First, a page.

But the lyrics, speaking of, are an interesting variation on Cuomo’s reliable brand of self-deprecation: it’s a critique of his ability to be a proper frontman. Which makes for an interesting little lyrical paradox, because on the one hand, he’s kicking himself (“All I can do is sing / And I don’t do that so well” — perhaps all too fitting for this song), but on the other hand, he’s acknowledging the fact that he *is* a rock star. Which is also a bit of a paradox because this is a song from an era when Cuomo had every right to yearn for fame and commercial success again — things from which he had been, by this point, nearly five years removed — when another five years later, after Cuomo’s Green Album gambit paid off platinum, he again rehashed the “I wanna be famous” cliche with “Beverly Hills.” But that’s besides the point.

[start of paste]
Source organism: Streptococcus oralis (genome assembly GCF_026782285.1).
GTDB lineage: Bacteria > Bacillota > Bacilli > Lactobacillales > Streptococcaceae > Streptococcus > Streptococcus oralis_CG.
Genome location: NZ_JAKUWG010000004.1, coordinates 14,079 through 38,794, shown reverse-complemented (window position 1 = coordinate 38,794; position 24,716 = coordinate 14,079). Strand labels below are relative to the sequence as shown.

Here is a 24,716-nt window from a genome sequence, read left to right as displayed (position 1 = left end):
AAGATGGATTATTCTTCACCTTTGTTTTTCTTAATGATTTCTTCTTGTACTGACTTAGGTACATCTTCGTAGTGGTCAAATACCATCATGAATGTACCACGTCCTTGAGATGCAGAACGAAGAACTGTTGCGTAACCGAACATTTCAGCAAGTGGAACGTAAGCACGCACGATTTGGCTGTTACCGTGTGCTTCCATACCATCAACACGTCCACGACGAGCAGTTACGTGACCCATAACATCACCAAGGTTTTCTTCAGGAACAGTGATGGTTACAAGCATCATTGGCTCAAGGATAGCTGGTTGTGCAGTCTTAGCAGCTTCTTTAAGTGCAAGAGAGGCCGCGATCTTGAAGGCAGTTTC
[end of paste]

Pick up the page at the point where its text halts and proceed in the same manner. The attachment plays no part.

The lyrics don’t tackle their subject matter in a particularly memorable way, but I do appreciate how unique they are in Weezer’s vast repertoire. “There used to be a better kind of rock and rollin’ superstar,” Cuomo begins the song, and references to “summoning things from hell” makes it clear that he’s longing for the metal heroes of his childhood. Cuomo, by comparison, describes himself as “just a regular white guy who’s afraid to rock.” And while there are certainly some counterpoints that could be cited, it’s a statement that rings pretty true at times: to wit, Cuomo’s performances of “Say It Ain’t So” on Letterman and any number of other instances. It’s easy to forget in this Red Album era of stage theatrics, rambling banter and knee-pad shenanigans, but back in the ’90s, Cuomo was generally (and genuinely) a pretty reserved performer. So it’s fitting that Cuomo chooses to sing a song about wanting to be somebody else in a style and voice that sounds more than just a little forced — intentionally or not.